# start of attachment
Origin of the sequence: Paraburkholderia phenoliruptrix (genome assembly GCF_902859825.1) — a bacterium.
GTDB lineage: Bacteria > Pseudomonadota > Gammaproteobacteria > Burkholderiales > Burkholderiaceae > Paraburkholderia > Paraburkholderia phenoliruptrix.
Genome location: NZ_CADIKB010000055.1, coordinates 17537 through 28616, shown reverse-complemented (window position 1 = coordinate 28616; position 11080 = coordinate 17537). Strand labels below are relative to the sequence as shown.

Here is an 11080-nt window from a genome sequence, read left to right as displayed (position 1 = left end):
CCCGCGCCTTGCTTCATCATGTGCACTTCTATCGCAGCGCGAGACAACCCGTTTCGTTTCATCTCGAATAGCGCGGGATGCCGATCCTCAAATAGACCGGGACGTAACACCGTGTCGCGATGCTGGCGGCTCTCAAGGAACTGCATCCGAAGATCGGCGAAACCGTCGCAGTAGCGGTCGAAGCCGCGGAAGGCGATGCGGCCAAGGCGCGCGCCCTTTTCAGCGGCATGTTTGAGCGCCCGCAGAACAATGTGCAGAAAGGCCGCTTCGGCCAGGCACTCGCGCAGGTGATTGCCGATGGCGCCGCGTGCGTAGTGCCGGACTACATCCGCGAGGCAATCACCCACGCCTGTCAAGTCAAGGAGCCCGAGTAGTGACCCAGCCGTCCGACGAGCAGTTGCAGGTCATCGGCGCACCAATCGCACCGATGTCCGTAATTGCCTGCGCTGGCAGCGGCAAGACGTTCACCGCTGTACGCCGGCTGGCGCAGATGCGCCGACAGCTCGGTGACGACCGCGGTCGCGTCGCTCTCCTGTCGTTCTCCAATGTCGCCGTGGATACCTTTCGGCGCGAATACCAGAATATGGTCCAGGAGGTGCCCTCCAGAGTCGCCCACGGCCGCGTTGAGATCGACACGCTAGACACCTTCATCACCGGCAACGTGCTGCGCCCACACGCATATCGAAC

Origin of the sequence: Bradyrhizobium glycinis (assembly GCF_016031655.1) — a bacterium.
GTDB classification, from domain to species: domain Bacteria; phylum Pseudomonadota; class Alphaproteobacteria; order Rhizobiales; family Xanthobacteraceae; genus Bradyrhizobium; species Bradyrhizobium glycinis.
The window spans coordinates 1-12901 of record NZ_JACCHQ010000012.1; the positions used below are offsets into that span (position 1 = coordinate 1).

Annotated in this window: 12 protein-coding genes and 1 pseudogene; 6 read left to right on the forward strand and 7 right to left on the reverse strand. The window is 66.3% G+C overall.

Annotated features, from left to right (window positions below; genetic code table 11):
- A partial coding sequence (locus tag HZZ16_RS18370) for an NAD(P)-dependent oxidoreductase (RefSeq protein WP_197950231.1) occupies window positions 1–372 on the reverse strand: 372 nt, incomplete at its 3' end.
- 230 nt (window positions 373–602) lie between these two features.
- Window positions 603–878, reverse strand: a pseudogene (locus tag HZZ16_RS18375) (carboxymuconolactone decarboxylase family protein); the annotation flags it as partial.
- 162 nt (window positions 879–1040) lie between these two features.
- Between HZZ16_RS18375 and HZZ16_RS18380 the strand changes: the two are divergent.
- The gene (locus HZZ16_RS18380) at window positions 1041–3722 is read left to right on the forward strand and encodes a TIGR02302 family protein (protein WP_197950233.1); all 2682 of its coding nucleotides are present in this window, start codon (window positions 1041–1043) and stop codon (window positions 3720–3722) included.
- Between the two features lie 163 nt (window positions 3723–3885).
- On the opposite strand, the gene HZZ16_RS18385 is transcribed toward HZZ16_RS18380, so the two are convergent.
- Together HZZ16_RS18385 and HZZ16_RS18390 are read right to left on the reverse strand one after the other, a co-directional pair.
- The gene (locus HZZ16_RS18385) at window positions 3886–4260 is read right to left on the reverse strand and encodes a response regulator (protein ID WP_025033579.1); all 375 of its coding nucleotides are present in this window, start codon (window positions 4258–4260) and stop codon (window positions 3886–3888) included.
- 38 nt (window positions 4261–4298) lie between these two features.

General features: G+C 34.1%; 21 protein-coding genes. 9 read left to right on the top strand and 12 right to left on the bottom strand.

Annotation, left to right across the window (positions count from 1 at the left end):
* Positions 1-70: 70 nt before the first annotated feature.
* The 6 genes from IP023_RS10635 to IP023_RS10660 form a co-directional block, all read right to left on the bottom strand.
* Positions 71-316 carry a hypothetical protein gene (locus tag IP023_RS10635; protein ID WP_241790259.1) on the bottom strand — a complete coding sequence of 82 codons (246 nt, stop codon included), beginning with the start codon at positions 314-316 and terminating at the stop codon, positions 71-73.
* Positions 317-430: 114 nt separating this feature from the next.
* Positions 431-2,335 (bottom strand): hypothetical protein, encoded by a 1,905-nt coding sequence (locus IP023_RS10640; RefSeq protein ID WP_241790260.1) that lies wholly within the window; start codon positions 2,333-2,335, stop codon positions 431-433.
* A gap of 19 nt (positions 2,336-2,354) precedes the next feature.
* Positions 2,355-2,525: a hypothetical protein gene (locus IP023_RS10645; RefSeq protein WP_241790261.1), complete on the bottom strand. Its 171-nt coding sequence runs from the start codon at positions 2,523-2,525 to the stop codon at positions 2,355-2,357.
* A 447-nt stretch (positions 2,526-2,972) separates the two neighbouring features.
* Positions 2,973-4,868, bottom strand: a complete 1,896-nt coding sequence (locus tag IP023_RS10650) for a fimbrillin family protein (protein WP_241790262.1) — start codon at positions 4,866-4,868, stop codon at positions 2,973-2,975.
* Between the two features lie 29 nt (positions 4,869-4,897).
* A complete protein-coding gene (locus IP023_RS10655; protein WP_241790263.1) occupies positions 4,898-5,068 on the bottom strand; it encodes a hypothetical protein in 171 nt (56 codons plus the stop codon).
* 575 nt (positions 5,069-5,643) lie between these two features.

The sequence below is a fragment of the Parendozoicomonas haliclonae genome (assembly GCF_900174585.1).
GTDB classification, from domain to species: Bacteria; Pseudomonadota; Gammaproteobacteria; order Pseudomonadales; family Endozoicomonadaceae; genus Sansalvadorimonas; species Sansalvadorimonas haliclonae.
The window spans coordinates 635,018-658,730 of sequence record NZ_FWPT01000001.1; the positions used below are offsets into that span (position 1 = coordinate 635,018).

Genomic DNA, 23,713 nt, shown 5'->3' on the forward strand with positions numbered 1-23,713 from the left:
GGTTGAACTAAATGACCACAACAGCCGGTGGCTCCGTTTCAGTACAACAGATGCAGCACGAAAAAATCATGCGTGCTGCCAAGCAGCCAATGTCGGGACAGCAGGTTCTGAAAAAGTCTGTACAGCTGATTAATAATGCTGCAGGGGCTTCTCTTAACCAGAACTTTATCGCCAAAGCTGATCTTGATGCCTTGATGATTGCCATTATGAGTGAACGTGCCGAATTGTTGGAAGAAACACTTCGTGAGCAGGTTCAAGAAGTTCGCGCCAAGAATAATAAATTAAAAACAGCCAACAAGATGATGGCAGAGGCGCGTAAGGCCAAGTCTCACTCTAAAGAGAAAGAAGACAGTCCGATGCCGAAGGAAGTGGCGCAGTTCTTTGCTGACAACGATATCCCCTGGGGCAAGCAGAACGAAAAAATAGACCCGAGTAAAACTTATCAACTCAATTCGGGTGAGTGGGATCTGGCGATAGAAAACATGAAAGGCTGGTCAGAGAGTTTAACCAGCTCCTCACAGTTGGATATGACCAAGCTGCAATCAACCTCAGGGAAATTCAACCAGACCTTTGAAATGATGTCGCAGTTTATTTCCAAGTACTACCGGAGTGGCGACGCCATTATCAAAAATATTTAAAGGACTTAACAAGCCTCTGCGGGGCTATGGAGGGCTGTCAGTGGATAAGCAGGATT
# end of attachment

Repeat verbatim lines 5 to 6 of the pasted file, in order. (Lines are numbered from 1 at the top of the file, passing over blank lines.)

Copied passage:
CCCGCGCCTTGCTTCATCATGTGCACTTCTATCGCAGCGCGAGACAACCCGTTTCGTTTCATCTCGAATAGCGCGGGATGCCGATCCTCAAATAGACCGGGACGTAACACCGTGTCGCGATGCTGGCGGCTCTCAAGGAACTGCATCCGAAGATCGGCGAAACCGTCGCAGTAGCGGTCGAAGCCGCGGAAGGCGATGCGGCCAAGGCGCGCGCCCTTTTCAGCGGCATGTTTGAGCGCCCGCAGAACAATGTGCAGAAAGGCCGCTTCGGCCAGGCACTCGCGCAGGTGATTGCCGATGGCGCCGCGTGCGTAGTGCCGGACTACATCCGCGAGGCAATCACCCACGCCTGTCAAGTCAAGGAGCCCGAGTAGTGACCCAGCCGTCCGACGAGCAGTTGCAGGTCATCGGCGCACCAATCGCACCGATGTCCGTAATTGCCTGCGCTGGCAGCGGCAAGACGTTCACCGCTGTACGCCGGCTGGCGCAGATGCGCCGACAGCTCGGTGACGACCGCGGTCGCGTCGCTCTCCTGTCGTTCTCCAATGTCGCCGTGGATACCTTTCGGCGCGAATACCAGAATATGGTCCAGGAGGTGCCCTCCAGAGTCGCCCACGGCCGCGTTGAGATCGACACGCTAGACACCTTCATCACCGGCAACGTGCTGCGCCCACACGCATATCGAAC

Origin of the sequence: Bradyrhizobium glycinis (assembly GCF_016031655.1) — a bacterium.